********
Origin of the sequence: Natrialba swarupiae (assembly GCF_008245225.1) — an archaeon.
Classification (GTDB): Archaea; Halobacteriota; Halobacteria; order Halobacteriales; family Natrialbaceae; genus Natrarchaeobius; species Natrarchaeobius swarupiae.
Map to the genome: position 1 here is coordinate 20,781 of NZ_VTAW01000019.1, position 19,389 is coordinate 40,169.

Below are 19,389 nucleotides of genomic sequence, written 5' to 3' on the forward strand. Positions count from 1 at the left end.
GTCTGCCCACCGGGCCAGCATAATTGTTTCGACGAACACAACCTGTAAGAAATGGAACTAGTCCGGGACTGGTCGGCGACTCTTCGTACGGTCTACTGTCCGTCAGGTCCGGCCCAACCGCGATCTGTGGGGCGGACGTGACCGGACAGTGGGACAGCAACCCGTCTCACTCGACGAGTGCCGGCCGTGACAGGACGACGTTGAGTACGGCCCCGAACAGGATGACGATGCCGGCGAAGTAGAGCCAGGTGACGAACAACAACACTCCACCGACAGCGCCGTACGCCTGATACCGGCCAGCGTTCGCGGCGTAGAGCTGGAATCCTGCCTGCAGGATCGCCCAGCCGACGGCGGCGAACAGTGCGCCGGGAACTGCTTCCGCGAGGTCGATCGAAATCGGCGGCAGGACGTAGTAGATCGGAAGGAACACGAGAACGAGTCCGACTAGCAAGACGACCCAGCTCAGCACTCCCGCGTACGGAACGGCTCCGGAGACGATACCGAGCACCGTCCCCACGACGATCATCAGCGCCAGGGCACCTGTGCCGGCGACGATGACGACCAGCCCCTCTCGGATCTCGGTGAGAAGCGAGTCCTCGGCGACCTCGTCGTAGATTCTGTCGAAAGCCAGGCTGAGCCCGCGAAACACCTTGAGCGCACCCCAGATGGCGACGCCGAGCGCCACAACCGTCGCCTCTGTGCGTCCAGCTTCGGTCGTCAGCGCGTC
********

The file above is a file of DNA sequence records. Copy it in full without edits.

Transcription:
Origin of the sequence: Natrialba swarupiae (assembly GCF_008245225.1) — an archaeon.
Classification (GTDB): Archaea; Halobacteriota; Halobacteria; order Halobacteriales; family Natrialbaceae; genus Natrarchaeobius; species Natrarchaeobius swarupiae.
Map to the genome: position 1 here is coordinate 20,781 of NZ_VTAW01000019.1, position 19,389 is coordinate 40,169.

Below are 19,389 nucleotides of genomic sequence, written 5' to 3' on the forward strand. Positions count from 1 at the left end.
GTCTGCCCACCGGGCCAGCATAATTGTTTCGACGAACACAACCTGTAAGAAATGGAACTAGTCCGGGACTGGTCGGCGACTCTTCGTACGGTCTACTGTCCGTCAGGTCCGGCCCAACCGCGATCTGTGGGGCGGACGTGACCGGACAGTGGGACAGCAACCCGTCTCACTCGACGAGTGCCGGCCGTGACAGGACGACGTTGAGTACGGCCCCGAACAGGATGACGATGCCGGCGAAGTAGAGCCAGGTGACGAACAACAACACTCCACCGACAGCGCCGTACGCCTGATACCGGCCAGCGTTCGCGGCGTAGAGCTGGAATCCTGCCTGCAGGATCGCCCAGCCGACGGCGGCGAACAGTGCGCCGGGAACTGCTTCCGCGAGGTCGATCGAAATCGGCGGCAGGACGTAGTAGATCGGAAGGAACACGAGAACGAGTCCGACTAGCAAGACGACCCAGCTCAGCACTCCCGCGTACGGAACGGCTCCGGAGACGATACCGAGCACCGTCCCCACGACGATCATCAGCGCCAGGGCACCTGTGCCGGCGACGATGACGACCAGCCCCTCTCGGATCTCGGTGAGAAGCGAGTCCTCGGCGACCTCGTCGTAGATTCTGTCGAAAGCCAGGCTGAGCCCGCGAAACACCTTGAGCGCACCCCAGATGGCGACGCCGAGCGCCACAACCGTCGCCTCTGTGCGTCCAGCTTCGGTCGTCAGCGCGTC